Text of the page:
That public services, when privatized, serve only those who can afford them and weaken the sense that we will all rise and fall together as “one nation, indivisible.”

That prosperity requires good wages and benefits for workers

The eight-hour day; the minimum wage; the conservation of natural resources and the protection of our air, water, and land; women’s rights and civil rights; free trade unions; Social Security; a civil service based on merit – all these were launched as citizens’ movements and won the endorsement of the political class only after long struggles and in the face of bitter opposition and sneering attacks. Democracy doesn’t work without citizen activism and participation. Trickle-down politics is no more effective than trickle-down economics.

The following was taken from Bill Moyers "Moyers on America, A Journalist and His Times"

Tip of the hat to Incertus for the Obama video

Thursday, February 21, 2008

Oh Really O'Reilly Does it Again

“It may be true that the law cannot make a man love me, but it can keep him from lynching me, and I think that's pretty important.”
Martin Luther King, Jr. (1929-1968) American Baptist Minister and Civil-Rights Leader

Bill O'Reilly: "I Don't Want To Go On A Lynching Party Against Michelle Obama Unless There's Evidence"

I suppose that if he finds the evidence he will lead the lynching party

See more of this story at Huffington Post.

Wednesday, February 20, 2008

Privacy Urinals

Thanks, BoingBoing, for sharing a photo of these new privacy-enhanced urinals; it's just the sort of thing we here at Toner Mishap love to talk about.

Washington Irving on War

Washington Irving wrote the following about the War of 1812:

Whatever we may think of the expediency or inexpediency of the present war, we cannot feel indifferent to its operations. Whenever our arms come in competition with those of the enemy, jealousy for our country's honour will swallow up every other consideration. Our feelings will ever accompany the flag of our country to battle, rejoicing in its glory -- lamenting over its defeat. For there is no such thing as releasing ourselves from the consequences of the contest. He who fancies he can stand aloof in interest, and by condemning the present war, is woefully mistaken... If the name of American is to be rendered honorable in the fight, we shall each participate in the honor; if otherwise, we must inevitably support our share of the ignominy.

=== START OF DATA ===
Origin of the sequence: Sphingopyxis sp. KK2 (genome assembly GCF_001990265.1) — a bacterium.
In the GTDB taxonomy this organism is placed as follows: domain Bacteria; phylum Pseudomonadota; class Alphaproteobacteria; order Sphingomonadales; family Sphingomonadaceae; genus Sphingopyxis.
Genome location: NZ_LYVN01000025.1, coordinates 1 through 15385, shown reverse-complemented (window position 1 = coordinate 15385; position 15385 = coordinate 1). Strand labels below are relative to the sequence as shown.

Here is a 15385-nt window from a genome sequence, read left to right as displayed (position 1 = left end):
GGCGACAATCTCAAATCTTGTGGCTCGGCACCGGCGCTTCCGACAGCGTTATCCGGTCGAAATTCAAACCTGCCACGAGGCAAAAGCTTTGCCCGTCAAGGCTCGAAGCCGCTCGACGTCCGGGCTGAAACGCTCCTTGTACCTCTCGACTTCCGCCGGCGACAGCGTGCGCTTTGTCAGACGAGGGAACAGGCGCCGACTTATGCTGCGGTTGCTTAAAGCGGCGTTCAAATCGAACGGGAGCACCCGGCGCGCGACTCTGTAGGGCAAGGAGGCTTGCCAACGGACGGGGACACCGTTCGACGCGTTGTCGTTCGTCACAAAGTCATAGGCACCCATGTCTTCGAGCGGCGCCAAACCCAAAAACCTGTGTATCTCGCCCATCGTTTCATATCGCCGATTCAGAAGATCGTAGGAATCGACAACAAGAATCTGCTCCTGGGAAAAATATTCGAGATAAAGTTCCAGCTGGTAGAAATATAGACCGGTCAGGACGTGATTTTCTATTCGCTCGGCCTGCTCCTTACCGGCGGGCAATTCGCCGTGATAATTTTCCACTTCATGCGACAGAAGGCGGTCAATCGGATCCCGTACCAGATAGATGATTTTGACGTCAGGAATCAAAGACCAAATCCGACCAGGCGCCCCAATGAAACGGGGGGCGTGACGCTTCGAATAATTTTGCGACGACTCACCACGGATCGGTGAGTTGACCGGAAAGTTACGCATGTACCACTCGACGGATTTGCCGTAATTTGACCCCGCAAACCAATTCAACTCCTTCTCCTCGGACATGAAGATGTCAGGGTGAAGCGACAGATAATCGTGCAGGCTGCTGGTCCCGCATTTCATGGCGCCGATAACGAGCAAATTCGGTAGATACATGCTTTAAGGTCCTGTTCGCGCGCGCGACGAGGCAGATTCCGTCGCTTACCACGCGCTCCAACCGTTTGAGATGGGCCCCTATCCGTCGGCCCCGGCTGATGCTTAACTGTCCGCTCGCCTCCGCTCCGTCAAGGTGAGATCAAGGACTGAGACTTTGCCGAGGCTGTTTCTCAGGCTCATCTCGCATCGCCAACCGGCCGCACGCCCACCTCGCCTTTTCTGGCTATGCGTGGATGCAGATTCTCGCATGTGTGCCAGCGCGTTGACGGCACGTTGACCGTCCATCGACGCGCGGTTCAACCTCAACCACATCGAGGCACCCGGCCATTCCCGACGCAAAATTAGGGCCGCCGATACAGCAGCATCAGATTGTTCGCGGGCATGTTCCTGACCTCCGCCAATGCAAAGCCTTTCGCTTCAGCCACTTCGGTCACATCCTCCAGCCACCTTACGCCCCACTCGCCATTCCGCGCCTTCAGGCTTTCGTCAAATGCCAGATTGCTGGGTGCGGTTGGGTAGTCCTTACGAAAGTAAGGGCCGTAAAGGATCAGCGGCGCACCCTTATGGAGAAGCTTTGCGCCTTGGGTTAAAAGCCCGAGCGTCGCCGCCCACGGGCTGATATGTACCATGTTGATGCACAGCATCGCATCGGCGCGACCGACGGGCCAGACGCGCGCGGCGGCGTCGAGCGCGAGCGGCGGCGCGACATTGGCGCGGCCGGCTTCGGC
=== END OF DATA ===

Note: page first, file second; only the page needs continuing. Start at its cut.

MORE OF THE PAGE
Corporate Greed and the Need for Regulation

Economic depression cannot be cured by legislative action or executive pronouncement. Economic wounds must be healed by the action of the cells of the economic body - the producers and consumers themselves.”
Herbert Hoover (1874-1964) Last Republican president to lead the country into depression

Why do we need government regulation? Because we cannot count on companies to have the best interest of the consumers in mind, ever! It’s all about CEOs and management bonuses, stock options and enriching the executive branch or to use corporate jargon, enriching the C-suite.

The latest news is that shipping companies (FedEx, UPS, etc.) and wireless (AT&T, Verizon, etc.) providers all round up charges to their customers. As the article in the Sunday LATimes points out your butcher does not round up and the technology is there to install the precise measurements to determine cell phone usage to one-millionth of a second or weigh your package to the microgram or even on-millionth of a gram.